I am currently graduating college and finishing up an internship at company x.

I interviewed with a company, Y, got an offer and I accepted.

The full-time position at Y is supposed to start in October of next year. However I have the option to start as soon as Jan/Feb of next year as I'm an exception (graduating early now rather than May)

I'm meeting with my boss at company X to talk about "after the internship" and I'm confident they're going to offer me a full-time position.

Should I tell my boss I have an offer? Would it be wrong for me to accept full-time at X knowing I'll quit later in the year to go to company Y?

Any other point you can make would be appreciated.

  • Why wouldn't you have told Company Y you can start in January? Why even consider waiting until October? Did they give you a written offer for January? – mhoran_psprep Dec 18 '13 at 11:16
  • Until you have a firm start date you shouldn't say anything. All you really have to do is refuse the offer from Company X, that will speak a great deal to your plans, you really have no obligation to Company X has an intern finishing up their internship. Just be aware that Company Y could withdraw their offer, they are under no obligation, unless of course you have signed something. You should start sooner rather then later. – Donald Dec 18 '13 at 15:03

Should I tell my boss I have an offer?

If the topic of the conversation is "after the internship", then certainly you should tell your boss that you have already accepted a job offer, and when you will be joining them. That will avoid any confusion in case you are correct and your boss intends to make you an offer.

Would it be wrong for me to accept full-time at X knowing I'll quit later in the year to go to company Y?

So you basically want to lie to the company that took you in for an internship, presumably treated you well (otherwise why would you want to accept a job from them?), and make them treat you like someone who will be around for a while when you know that you won't?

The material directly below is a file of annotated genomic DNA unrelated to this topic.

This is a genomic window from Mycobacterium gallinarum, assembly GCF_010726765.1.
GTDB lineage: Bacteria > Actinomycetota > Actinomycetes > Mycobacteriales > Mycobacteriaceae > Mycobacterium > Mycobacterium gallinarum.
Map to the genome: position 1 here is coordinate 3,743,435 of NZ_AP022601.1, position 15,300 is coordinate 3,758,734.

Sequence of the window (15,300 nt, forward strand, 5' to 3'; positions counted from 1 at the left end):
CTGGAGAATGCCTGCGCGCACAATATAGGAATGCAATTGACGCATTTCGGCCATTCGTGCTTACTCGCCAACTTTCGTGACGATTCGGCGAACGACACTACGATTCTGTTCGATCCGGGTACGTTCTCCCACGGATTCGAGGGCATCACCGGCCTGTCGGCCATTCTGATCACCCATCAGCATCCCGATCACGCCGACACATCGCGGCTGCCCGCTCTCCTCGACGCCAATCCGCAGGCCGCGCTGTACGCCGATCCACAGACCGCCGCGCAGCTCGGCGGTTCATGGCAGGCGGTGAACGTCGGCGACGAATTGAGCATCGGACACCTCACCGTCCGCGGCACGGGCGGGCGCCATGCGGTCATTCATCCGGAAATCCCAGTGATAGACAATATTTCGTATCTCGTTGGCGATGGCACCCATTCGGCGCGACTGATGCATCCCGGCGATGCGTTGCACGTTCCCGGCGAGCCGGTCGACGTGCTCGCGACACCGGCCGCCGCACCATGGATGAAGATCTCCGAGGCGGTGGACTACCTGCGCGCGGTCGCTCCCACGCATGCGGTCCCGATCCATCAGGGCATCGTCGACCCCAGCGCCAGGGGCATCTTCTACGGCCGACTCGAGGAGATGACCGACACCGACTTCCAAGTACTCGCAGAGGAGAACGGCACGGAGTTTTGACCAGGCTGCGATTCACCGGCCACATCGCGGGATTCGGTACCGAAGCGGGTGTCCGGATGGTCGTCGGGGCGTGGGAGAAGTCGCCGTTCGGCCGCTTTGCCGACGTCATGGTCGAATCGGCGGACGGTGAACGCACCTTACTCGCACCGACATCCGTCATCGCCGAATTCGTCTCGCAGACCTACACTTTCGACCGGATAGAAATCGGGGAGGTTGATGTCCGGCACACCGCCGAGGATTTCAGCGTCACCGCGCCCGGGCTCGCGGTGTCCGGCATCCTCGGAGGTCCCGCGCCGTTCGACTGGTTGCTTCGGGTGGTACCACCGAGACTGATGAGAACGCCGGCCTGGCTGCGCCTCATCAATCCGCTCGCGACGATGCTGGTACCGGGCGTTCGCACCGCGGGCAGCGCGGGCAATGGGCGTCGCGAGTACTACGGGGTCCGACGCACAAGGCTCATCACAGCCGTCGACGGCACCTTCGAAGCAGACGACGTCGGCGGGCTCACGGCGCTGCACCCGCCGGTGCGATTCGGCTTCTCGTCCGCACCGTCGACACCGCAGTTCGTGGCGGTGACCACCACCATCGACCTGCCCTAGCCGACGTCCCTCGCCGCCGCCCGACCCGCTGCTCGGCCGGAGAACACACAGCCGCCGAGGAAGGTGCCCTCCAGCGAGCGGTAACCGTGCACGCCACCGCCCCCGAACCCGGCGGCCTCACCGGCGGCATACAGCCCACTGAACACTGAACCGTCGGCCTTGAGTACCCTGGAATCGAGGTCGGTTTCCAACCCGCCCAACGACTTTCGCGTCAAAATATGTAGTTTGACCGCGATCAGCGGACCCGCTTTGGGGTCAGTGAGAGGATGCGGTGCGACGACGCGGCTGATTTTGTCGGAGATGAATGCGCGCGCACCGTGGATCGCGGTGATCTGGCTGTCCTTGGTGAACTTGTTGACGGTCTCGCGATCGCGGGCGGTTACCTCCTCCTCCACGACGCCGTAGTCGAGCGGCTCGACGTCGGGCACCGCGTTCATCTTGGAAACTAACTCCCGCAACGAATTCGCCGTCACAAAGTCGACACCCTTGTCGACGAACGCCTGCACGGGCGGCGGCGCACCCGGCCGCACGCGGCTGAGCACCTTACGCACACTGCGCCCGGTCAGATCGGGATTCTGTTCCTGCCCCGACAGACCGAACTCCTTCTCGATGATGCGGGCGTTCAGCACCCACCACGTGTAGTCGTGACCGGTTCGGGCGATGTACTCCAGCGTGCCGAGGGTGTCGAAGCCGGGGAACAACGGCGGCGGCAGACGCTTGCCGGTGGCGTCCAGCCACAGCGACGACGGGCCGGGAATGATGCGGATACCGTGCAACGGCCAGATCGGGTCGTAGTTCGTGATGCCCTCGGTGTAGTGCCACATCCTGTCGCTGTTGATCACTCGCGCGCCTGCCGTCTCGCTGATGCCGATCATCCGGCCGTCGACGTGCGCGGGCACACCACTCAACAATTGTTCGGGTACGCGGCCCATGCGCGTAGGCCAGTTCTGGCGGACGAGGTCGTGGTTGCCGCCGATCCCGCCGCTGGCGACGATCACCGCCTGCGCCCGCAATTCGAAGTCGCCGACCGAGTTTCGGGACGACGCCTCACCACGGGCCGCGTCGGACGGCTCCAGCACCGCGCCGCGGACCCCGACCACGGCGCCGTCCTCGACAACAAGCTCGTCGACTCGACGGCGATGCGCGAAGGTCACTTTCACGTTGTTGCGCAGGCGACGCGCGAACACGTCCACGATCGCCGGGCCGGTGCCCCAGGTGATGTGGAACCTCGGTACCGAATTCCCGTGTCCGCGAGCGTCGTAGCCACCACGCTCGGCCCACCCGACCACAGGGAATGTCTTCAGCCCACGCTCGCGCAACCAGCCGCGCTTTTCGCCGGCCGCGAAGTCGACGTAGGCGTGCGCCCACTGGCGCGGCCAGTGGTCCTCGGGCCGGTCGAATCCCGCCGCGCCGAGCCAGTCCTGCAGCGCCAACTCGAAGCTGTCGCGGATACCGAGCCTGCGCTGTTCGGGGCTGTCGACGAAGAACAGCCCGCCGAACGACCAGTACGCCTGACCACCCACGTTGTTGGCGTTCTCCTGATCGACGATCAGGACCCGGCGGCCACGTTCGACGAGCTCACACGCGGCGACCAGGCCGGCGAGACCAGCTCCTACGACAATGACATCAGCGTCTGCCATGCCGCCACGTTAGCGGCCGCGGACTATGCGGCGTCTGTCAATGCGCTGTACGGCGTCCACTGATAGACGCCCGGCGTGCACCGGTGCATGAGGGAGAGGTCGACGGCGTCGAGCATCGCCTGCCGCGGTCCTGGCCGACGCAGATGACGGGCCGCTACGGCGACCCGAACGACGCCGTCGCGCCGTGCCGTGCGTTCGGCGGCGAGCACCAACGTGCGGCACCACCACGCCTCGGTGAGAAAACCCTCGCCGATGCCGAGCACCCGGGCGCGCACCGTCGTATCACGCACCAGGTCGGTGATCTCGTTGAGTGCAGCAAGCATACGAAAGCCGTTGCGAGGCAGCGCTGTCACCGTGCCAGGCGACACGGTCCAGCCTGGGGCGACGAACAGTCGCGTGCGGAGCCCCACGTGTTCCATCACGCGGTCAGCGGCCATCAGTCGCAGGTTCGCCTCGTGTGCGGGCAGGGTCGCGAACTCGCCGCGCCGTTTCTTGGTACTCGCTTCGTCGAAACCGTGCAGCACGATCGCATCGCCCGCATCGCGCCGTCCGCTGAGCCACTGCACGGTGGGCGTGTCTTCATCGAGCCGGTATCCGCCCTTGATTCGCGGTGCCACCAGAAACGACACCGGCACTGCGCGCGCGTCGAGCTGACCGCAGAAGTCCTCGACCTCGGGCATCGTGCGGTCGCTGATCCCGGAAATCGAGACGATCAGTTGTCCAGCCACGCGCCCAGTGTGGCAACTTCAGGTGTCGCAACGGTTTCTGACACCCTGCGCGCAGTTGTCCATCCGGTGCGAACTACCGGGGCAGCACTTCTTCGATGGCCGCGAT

For me, that would be very wrong. Perhaps your view of professionalism differs from mine.

If I were your boss and you did that to me, I'd be very angry, and I'd make sure you never worked for me, my company, or for anyone I know. And you'd better be sure that I don't know anyone at your new employer, or they'll be likely to learn how you treat employers.

Is that really how you want to start your professional career?

You indicate that you have already accepted a job offer. For me, acceptance involves giving my word that I'll actually be there. And my word means a lot to me. I know what I'd do, and what I'd advise my family and friends to do.

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  • I agree he should be honest. He shouldn't make any decisions about his current comapny until he has a start date with the second company. – Donald Dec 18 '13 at 15:06
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    The OP does not actually have an offer yet... how is not disclosing an offer he does not have lying? And honestly if later in the year the company hits a rough patch and has to lay off the newest hires, are you as that manager going to pay for the OP's salary out of your pocket? There is no loyalty from the business side either. – IDrinkandIKnowThings Dec 18 '13 at 15:23
  • Sorry but you sound really childish @Joe – givemeananswer Jan 6 '14 at 23:50

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